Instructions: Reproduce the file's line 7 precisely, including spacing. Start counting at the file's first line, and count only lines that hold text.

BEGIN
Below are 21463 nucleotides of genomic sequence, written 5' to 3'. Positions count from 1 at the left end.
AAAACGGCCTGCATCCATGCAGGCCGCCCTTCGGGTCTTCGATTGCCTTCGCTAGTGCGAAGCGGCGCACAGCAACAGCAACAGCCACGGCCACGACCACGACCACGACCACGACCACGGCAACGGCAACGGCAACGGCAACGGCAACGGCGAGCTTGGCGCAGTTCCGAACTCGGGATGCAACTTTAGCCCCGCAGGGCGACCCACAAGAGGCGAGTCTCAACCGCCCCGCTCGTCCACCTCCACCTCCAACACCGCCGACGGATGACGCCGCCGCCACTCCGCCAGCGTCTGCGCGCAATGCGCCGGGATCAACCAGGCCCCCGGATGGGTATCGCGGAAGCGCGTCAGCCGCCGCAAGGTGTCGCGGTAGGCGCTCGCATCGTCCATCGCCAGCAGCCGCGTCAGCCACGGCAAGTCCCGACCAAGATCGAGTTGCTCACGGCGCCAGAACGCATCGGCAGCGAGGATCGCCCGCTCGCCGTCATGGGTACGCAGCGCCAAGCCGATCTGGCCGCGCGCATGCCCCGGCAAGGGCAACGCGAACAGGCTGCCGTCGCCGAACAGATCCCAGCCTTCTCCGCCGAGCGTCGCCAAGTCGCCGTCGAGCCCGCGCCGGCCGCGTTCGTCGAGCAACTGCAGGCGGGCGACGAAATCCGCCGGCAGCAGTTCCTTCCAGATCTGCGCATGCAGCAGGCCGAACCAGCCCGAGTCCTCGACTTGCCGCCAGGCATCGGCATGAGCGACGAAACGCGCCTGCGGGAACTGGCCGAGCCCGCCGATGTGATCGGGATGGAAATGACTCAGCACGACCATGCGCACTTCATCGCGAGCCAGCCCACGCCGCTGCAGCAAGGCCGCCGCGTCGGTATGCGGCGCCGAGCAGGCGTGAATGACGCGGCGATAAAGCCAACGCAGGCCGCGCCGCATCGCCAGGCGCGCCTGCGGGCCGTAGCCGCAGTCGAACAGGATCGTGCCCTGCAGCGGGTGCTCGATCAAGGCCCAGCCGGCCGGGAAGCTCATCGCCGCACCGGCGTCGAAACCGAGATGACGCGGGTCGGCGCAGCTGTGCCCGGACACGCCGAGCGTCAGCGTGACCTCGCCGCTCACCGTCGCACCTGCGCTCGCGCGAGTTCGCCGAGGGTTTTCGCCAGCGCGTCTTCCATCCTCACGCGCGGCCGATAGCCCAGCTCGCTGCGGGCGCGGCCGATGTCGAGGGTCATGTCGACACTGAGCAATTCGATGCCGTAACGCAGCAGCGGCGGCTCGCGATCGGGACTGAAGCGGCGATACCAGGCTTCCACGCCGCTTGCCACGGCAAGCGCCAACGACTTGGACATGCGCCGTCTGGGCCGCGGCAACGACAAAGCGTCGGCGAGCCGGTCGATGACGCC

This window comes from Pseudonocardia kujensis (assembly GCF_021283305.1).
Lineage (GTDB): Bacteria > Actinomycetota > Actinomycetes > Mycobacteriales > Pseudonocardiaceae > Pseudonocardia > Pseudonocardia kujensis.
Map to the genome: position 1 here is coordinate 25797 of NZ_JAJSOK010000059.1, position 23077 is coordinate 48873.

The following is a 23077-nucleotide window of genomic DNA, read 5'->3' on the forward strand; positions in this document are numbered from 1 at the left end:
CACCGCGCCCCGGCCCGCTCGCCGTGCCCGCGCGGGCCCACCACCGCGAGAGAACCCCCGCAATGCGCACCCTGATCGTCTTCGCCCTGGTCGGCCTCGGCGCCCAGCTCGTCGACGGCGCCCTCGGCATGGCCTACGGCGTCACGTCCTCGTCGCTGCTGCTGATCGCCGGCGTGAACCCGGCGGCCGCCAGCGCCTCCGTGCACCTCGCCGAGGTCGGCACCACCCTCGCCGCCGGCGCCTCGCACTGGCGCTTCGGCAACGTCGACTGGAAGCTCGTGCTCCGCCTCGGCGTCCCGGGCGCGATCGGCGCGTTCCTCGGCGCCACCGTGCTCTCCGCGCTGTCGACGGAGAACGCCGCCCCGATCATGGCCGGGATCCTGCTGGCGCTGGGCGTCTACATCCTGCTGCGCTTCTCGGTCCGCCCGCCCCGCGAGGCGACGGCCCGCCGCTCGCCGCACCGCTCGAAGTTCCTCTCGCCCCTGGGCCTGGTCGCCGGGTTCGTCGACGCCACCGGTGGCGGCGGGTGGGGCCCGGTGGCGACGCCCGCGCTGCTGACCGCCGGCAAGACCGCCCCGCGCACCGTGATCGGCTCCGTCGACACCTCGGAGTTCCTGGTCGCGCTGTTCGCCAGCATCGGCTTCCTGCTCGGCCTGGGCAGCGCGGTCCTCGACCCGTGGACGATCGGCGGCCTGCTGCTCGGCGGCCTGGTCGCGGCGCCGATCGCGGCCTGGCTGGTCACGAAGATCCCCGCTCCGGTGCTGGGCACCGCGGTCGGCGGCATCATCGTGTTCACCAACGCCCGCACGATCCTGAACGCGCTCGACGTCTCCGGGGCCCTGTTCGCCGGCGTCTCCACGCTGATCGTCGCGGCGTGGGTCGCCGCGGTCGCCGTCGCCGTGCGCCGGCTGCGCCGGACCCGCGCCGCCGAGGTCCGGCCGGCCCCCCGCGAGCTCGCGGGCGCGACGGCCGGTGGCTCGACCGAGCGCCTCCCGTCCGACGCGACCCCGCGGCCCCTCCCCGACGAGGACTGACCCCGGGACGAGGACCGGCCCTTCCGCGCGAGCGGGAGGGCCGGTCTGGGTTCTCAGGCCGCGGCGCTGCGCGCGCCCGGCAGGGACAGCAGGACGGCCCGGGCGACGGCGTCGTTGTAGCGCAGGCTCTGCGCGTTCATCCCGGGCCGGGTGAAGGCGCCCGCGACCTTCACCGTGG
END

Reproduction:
CACCGCGCCCCGGCCCGCTCGCCGTGCCCGCGCGGGCCCACCACCGCGAGAGAACCCCCGCAATGCGCACCCTGATCGTCTTCGCCCTGGTCGGCCTCGGCGCCCAGCTCGTCGACGGCGCCCTCGGCATGGCCTACGGCGTCACGTCCTCGTCGCTGCTGCTGATCGCCGGCGTGAACCCGGCGGCCGCCAGCGCCTCCGTGCACCTCGCCGAGGTCGGCACCACCCTCGCCGCCGGCGCCTCGCACTGGCGCTTCGGCAACGTCGACTGGAAGCTCGTGCTCCGCCTCGGCGTCCCGGGCGCGATCGGCGCGTTCCTCGGCGCCACCGTGCTCTCCGCGCTGTCGACGGAGAACGCCGCCCCGATCATGGCCGGGATCCTGCTGGCGCTGGGCGTCTACATCCTGCTGCGCTTCTCGGTCCGCCCGCCCCGCGAGGCGACGGCCCGCCGCTCGCCGCACCGCTCGAAGTTCCTCTCGCCCCTGGGCCTGGTCGCCGGGTTCGTCGACGCCACCGGTGGCGGCGGGTGGGGCCCGGTGGCGACGCCCGCGCTGCTGACCGCCGGCAAGACCGCCCCGCGCACCGTGATCGGCTCCGTCGACACCTCGGAGTTCCTGGTCGCGCTGTTCGCCAGCATCGGCTTCCTGCTCGGCCTGGGCAGCGCGGTCCTCGACCCGTGGACGATCGGCGGCCTGCTGCTCGGCGGCCTGGTCGCGGCGCCGATCGCGGCCTGGCTGGTCACGAAGATCCCCGCTCCGGTGCTGGGCACCGCGGTCGGCGGCATCATCGTGTTCACCAACGCCCGCACGATCCTGAACGCGCTCGACGTCTCCGGGGCCCTGTTCGCCGGCGTCTCCACGCTGATCGTCGCGGCGTGGGTCGCCGCGGTCGCCGTCGCCGTGCGCCGGCTGCGCCGGACCCGCGCCGCCGAGGTCCGGCCGGCCCCCCGCGAGCTCGCGGGCGCGACGGCCGGTGGCTCGACCGAGCGCCTCCCGTCCGACGCGACCCCGCGGCCCCTCCCCGACGAGGACTGACCCCGGGACGAGGACCGGCCCTTCCGCGCGAGCGGGAGGGCCGGTCTGGGTTCTCAGGCCGCGGCGCTGCGCGCGCCCGGCAGGGACAGCAGGACGGCCCGGGCGACGGCGTCGTTGTAGCGCAGGCTCTGCGCGTTCATCCCGGGCCGGGTGAAGGCGCCCGCGACCTTCACCGTGG